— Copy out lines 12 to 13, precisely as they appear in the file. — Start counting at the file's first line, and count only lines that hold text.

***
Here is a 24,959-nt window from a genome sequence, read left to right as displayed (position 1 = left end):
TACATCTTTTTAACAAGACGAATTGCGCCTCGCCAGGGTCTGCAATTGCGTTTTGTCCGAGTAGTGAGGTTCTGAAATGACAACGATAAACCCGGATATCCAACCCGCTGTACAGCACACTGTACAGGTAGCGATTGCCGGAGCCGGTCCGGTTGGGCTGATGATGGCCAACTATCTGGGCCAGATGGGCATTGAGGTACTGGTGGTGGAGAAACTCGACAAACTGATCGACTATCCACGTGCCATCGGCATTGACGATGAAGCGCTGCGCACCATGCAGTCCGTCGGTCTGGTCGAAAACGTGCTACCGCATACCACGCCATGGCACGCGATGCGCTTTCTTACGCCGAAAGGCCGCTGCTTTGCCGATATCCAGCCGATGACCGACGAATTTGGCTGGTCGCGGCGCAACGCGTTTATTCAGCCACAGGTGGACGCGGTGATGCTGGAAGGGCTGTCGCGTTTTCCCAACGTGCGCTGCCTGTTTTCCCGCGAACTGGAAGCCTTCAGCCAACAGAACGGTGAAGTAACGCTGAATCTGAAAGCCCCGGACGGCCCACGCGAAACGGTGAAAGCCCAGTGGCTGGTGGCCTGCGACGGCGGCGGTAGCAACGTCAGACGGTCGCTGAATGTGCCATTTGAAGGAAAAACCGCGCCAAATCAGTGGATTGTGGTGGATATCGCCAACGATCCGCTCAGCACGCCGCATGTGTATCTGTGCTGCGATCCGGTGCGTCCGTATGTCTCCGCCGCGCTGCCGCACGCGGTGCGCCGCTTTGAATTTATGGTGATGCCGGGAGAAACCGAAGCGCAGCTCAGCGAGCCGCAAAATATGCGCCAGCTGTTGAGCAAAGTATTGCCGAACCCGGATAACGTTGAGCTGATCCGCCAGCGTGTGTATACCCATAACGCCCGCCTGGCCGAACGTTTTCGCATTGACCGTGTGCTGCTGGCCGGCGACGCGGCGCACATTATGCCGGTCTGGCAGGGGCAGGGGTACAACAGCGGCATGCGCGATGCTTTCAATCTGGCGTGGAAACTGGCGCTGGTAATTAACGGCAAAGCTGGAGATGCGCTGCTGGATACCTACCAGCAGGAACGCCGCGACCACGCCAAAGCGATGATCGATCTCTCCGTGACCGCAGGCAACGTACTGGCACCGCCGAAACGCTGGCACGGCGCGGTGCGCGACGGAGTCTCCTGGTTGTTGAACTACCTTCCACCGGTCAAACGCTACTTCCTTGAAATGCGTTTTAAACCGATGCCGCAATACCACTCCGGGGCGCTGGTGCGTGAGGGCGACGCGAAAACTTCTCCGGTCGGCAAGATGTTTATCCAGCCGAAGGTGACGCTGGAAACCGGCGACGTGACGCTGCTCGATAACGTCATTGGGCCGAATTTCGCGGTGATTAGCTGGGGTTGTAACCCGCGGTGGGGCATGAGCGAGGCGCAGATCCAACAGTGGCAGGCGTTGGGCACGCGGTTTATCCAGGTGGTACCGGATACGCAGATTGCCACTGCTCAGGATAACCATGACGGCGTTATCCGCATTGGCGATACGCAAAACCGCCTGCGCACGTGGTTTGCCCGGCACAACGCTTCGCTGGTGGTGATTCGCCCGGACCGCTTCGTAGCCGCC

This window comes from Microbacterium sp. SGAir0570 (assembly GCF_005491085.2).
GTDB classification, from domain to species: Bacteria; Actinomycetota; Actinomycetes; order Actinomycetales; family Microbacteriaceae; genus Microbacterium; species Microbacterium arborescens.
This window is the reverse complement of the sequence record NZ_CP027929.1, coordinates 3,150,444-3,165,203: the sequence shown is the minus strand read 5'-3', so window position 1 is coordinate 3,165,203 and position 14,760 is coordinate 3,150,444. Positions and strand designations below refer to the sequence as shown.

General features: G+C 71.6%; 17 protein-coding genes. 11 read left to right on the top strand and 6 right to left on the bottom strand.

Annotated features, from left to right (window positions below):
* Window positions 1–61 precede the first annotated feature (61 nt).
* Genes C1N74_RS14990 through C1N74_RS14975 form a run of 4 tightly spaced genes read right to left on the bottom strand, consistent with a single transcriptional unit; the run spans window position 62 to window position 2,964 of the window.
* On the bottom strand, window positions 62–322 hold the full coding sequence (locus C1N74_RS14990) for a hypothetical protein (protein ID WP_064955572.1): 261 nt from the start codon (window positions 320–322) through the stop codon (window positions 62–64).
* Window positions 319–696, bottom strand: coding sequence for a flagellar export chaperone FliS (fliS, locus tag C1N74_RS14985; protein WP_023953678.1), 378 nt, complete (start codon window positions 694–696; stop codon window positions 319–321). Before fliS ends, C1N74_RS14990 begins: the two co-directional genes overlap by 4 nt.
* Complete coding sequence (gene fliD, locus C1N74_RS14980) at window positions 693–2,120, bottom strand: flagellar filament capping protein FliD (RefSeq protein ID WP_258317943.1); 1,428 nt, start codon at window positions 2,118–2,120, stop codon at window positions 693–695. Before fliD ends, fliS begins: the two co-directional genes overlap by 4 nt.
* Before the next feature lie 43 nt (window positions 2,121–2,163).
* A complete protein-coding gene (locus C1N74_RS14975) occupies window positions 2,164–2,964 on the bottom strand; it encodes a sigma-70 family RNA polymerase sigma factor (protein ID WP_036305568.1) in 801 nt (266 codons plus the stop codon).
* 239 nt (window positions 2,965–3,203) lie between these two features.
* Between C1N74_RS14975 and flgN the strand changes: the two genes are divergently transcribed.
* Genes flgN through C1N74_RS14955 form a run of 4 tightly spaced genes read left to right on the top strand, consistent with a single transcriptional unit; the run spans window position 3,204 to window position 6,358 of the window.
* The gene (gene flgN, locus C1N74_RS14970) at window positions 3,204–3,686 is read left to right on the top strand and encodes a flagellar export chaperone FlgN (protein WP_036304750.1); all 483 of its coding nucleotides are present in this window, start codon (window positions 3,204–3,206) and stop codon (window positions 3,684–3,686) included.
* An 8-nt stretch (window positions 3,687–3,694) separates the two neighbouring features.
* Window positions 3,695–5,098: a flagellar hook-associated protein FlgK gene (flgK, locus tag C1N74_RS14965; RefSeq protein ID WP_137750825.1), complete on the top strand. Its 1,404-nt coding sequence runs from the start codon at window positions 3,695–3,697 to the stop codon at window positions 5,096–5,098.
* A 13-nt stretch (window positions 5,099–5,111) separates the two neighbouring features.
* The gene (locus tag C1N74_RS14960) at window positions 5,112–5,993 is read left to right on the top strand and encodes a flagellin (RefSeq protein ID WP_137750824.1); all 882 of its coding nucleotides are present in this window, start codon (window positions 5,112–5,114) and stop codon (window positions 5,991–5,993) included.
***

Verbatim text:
* Complete coding sequence (gene fliD, locus C1N74_RS14980) at window positions 693–2,120, bottom strand: flagellar filament capping protein FliD (RefSeq protein ID WP_258317943.1); 1,428 nt, start codon at window positions 2,118–2,120, stop codon at window positions 693–695. Before fliD ends, fliS begins: the two co-directional genes overlap by 4 nt.
* Before the next feature lie 43 nt (window positions 2,121–2,163).